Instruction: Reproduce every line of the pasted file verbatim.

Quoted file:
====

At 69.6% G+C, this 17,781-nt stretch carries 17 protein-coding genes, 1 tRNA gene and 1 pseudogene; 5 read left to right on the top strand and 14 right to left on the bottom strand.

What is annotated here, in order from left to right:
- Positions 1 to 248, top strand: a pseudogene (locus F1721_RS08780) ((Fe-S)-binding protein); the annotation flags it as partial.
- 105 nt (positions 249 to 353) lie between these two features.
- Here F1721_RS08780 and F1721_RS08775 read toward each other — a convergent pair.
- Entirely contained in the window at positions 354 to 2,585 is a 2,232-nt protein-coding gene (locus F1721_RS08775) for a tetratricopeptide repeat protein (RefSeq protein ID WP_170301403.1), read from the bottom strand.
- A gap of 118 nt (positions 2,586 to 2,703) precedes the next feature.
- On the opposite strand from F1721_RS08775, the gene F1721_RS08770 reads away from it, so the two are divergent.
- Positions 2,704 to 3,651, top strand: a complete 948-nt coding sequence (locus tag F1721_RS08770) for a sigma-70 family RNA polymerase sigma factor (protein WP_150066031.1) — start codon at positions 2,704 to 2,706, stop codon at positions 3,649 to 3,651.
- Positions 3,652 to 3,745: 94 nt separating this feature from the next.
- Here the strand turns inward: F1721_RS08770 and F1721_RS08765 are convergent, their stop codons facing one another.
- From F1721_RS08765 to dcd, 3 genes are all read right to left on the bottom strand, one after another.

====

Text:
At 69.6% G+C, this 17,781-nt stretch carries 17 protein-coding genes, 1 tRNA gene and 1 pseudogene; 5 read left to right on the top strand and 14 right to left on the bottom strand.

What is annotated here, in order from left to right:
- Positions 1 to 248, top strand: a pseudogene (locus F1721_RS08780) ((Fe-S)-binding protein); the annotation flags it as partial.
- 105 nt (positions 249 to 353) lie between these two features.
- Here F1721_RS08780 and F1721_RS08775 read toward each other — a convergent pair.
- Entirely contained in the window at positions 354 to 2,585 is a 2,232-nt protein-coding gene (locus F1721_RS08775) for a tetratricopeptide repeat protein (RefSeq protein ID WP_170301403.1), read from the bottom strand.
- A gap of 118 nt (positions 2,586 to 2,703) precedes the next feature.
- On the opposite strand from F1721_RS08775, the gene F1721_RS08770 reads away from it, so the two are divergent.
- Positions 2,704 to 3,651, top strand: a complete 948-nt coding sequence (locus tag F1721_RS08770) for a sigma-70 family RNA polymerase sigma factor (protein WP_150066031.1) — start codon at positions 2,704 to 2,706, stop codon at positions 3,649 to 3,651.
- Positions 3,652 to 3,745: 94 nt separating this feature from the next.
- Here the strand turns inward: F1721_RS08770 and F1721_RS08765 are convergent, their stop codons facing one another.
- From F1721_RS08765 to dcd, 3 genes are all read right to left on the bottom strand, one after another.